SSH was not the problem. SSH offers many benefits over telnet and other unencrypted login protocols, the problem here was that they had installed new software but blindly continued using legacy functionality and were totally unaware of the new functionality. Instead of switching to SSH, understanding it, and taking advantage of the benefits it offers, they completely ignored it. For many there was a kneejerk response of "disable SSH", but this was a fool's errand. SSH was clearly the future direction taken by all operating systems, even Microsoft now ships SSH with Windows, and most operating systems no longer ship with telnet by default - some no longer even have it as an optional install. SSH was not going to go away, and trying to fight against progress instead of moving with the times is never a good plan. 


A similar case exists with Microsoft PowerShell. PowerShell came out in 2006 and was included by default with Windows 2008 and all subsequent versions. When it first came out, people either ignored it or weren't even aware of its presence. Typically only advanced users would explore this new functionality and find uses for it.

Amongst those advanced users were a lot of hackers. People soon realized that PowerShell was far more convenient for writing various attacking tools. PowerShell did not enable any new attacks that could not be performed before. It just made many things much easier and faster. So rather than writing complex native code for many tasks, people found that it was much easier to write PowerShell scripts. This is exactly what PowerShell was designed for, except malware authors were (as usual) ahead of users.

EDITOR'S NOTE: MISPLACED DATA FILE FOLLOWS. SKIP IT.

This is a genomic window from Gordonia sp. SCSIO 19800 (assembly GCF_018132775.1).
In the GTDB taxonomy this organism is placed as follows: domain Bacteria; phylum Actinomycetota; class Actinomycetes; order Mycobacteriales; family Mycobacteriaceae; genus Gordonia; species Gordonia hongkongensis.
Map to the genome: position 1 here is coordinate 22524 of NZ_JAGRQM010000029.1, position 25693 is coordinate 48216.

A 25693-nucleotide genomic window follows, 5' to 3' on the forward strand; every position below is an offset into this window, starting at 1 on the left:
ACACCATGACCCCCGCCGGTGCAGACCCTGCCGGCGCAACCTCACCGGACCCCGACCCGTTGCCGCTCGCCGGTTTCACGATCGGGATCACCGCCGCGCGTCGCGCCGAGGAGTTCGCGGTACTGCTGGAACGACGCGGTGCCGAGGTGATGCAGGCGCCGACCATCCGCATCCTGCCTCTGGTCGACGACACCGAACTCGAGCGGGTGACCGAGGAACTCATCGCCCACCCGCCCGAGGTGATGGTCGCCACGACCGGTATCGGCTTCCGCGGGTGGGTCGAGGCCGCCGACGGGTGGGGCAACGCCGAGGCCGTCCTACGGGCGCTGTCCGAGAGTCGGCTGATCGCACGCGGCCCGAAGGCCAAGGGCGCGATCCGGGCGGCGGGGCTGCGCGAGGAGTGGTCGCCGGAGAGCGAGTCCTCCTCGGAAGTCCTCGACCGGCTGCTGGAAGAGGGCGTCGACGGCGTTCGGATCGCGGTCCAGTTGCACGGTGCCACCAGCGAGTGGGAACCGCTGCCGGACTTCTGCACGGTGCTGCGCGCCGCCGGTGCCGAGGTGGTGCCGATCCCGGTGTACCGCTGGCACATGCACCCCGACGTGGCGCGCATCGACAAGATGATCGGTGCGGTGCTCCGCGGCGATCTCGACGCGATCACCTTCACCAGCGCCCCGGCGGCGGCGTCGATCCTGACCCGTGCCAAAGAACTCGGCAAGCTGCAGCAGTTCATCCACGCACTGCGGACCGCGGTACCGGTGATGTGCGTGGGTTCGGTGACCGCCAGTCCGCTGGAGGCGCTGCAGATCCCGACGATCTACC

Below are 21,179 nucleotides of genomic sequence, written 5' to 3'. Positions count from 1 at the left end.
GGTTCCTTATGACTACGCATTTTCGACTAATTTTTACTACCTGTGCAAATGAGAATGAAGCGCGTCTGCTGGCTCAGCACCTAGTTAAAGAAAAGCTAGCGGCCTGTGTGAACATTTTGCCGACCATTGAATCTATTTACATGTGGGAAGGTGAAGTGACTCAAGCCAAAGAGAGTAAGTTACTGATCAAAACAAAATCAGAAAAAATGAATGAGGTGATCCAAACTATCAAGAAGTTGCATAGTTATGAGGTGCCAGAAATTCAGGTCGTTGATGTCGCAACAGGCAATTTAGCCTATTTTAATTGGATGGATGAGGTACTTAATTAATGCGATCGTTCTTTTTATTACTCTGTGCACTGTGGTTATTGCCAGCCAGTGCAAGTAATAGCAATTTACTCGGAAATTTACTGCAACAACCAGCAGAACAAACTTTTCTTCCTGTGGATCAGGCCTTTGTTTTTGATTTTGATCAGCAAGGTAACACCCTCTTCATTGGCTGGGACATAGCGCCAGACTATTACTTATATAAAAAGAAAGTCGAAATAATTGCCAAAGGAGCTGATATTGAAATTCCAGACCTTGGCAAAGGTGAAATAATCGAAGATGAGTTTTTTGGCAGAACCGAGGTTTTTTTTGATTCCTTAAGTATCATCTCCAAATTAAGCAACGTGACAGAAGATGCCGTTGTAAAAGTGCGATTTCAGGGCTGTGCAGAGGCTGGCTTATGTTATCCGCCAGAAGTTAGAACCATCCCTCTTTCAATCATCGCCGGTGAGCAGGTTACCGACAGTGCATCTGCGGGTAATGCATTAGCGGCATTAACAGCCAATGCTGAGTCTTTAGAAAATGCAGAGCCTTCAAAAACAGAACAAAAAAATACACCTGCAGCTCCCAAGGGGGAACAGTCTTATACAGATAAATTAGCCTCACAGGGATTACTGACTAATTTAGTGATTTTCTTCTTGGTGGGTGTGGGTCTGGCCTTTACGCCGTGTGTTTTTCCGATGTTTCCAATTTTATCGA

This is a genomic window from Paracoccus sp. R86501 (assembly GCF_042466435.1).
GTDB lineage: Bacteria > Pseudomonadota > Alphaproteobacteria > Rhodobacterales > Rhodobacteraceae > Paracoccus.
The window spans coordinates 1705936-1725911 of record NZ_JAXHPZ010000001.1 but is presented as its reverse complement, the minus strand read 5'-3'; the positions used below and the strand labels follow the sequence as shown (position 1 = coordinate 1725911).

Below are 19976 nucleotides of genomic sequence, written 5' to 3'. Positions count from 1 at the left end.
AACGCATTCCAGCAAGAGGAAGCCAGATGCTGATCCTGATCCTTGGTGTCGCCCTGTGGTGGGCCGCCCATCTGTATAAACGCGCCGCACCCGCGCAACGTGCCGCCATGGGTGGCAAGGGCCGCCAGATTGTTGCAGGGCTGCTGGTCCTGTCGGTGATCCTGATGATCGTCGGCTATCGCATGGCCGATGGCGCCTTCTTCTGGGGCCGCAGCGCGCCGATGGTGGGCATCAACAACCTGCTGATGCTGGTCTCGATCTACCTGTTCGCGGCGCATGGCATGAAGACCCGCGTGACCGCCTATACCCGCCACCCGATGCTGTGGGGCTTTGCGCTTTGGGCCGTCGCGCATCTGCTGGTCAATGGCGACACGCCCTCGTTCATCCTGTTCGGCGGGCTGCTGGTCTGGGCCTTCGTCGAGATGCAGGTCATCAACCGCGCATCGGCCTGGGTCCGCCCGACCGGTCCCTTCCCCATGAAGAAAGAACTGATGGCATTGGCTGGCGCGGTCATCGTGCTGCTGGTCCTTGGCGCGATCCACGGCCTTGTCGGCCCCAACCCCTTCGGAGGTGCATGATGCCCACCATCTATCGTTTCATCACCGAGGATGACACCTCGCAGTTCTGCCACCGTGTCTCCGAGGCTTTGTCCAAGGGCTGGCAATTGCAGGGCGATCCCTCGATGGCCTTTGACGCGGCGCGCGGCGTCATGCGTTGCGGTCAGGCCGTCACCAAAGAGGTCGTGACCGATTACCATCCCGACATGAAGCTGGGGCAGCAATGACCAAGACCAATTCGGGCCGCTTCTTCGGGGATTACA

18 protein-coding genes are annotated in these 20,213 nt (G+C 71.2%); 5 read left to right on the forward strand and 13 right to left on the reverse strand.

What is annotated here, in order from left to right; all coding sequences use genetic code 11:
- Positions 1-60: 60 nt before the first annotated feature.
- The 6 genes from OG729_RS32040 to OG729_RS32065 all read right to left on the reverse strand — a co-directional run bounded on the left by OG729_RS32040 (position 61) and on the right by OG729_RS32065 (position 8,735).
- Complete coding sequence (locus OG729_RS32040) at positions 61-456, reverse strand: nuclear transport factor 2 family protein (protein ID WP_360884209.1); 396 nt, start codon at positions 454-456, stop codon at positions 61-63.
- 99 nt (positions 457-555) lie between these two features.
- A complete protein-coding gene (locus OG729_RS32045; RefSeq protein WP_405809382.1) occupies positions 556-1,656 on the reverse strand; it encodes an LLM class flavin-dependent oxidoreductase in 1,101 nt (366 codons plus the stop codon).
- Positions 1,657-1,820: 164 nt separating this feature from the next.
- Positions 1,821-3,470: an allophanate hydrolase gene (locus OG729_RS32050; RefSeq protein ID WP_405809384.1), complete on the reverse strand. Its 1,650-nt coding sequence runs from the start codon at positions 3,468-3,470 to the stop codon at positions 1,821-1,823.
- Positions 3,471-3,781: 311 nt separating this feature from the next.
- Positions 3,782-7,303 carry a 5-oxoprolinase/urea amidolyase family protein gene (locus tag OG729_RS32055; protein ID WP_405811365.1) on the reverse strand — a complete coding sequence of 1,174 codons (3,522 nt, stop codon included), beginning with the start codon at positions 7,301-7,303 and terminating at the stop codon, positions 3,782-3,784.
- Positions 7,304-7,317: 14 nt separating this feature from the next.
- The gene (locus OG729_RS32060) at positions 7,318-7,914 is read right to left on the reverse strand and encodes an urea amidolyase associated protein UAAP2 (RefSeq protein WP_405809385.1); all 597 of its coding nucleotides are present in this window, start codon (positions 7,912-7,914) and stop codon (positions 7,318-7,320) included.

This flood of PowerShell malware prompted a kneejerk response. Users tried various ways to block PowerShell, remove it, prevent it from working. Many companies created policies that PowerShell was banned within their organization.

As always, trying to stifle new technology did not prevent attacks, all it did was handicap those users. Microsoft moved more towards PowerShell so that many things now become far more difficult to do if you don't use PowerShell.

Eventually, these organizations were forced to relent, rescind their banning of PowerShell and start implementing proper policies of using, configuring, and monitoring PowerShell. This, of course, is what they should have done right from the start.


Modern server-grade systems typically have a lights-out management controller. These devices are extremely useful because they allow the sysadmin to gain full control of a server remotely irrespective of what state the operating system is in. You can even use IPMI to access a server that has no operating system installed at all, and use it to install the system from scratch onto totally blank drives.